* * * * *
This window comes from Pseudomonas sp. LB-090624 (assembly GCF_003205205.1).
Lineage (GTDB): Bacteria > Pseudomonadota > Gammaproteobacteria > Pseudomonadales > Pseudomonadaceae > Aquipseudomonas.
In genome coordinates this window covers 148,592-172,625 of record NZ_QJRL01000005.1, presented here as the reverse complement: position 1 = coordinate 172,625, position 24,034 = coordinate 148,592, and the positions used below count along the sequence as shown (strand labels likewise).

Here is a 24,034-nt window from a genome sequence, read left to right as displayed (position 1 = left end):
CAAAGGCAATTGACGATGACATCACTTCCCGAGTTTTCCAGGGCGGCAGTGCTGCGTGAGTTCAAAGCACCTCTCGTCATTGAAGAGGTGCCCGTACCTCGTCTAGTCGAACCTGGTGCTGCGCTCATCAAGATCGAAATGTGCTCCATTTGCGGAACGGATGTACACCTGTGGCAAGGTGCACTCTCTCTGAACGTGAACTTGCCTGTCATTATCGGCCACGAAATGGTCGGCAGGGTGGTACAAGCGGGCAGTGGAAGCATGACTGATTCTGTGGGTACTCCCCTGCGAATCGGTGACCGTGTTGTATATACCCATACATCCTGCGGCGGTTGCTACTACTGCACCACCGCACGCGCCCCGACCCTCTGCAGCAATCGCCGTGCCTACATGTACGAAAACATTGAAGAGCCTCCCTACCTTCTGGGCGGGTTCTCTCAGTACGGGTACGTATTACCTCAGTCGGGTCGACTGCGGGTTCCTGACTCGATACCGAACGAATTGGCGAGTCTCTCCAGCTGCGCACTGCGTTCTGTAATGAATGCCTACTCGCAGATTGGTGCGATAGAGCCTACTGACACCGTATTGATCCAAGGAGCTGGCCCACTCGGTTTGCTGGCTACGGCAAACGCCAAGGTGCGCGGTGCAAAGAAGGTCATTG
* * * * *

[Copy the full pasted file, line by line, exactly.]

This window comes from Pseudomonas sp. LB-090624 (assembly GCF_003205205.1).
Lineage (GTDB): Bacteria > Pseudomonadota > Gammaproteobacteria > Pseudomonadales > Pseudomonadaceae > Aquipseudomonas.
In genome coordinates this window covers 148,592-172,625 of record NZ_QJRL01000005.1, presented here as the reverse complement: position 1 = coordinate 172,625, position 24,034 = coordinate 148,592, and the positions used below count along the sequence as shown (strand labels likewise).

Here is a 24,034-nt window from a genome sequence, read left to right as displayed (position 1 = left end):
CAAAGGCAATTGACGATGACATCACTTCCCGAGTTTTCCAGGGCGGCAGTGCTGCGTGAGTTCAAAGCACCTCTCGTCATTGAAGAGGTGCCCGTACCTCGTCTAGTCGAACCTGGTGCTGCGCTCATCAAGATCGAAATGTGCTCCATTTGCGGAACGGATGTACACCTGTGGCAAGGTGCACTCTCTCTGAACGTGAACTTGCCTGTCATTATCGGCCACGAAATGGTCGGCAGGGTGGTACAAGCGGGCAGTGGAAGCATGACTGATTCTGTGGGTACTCCCCTGCGAATCGGTGACCGTGTTGTATATACCCATACATCCTGCGGCGGTTGCTACTACTGCACCACCGCACGCGCCCCGACCCTCTGCAGCAATCGCCGTGCCTACATGTACGAAAACATTGAAGAGCCTCCCTACCTTCTGGGCGGGTTCTCTCAGTACGGGTACGTATTACCTCAGTCGGGTCGACTGCGGGTTCCTGACTCGATACCGAACGAATTGGCGAGTCTCTCCAGCTGCGCACTGCGTTCTGTAATGAATGCCTACTCGCAGATTGGTGCGATAGAGCCTACTGACACCGTATTGATCCAAGGAGCTGGCCCACTCGGTTTGCTGGCTACGGCAAACGCCAAGGTGCGCGGTGCAAAGAAGGTCATTG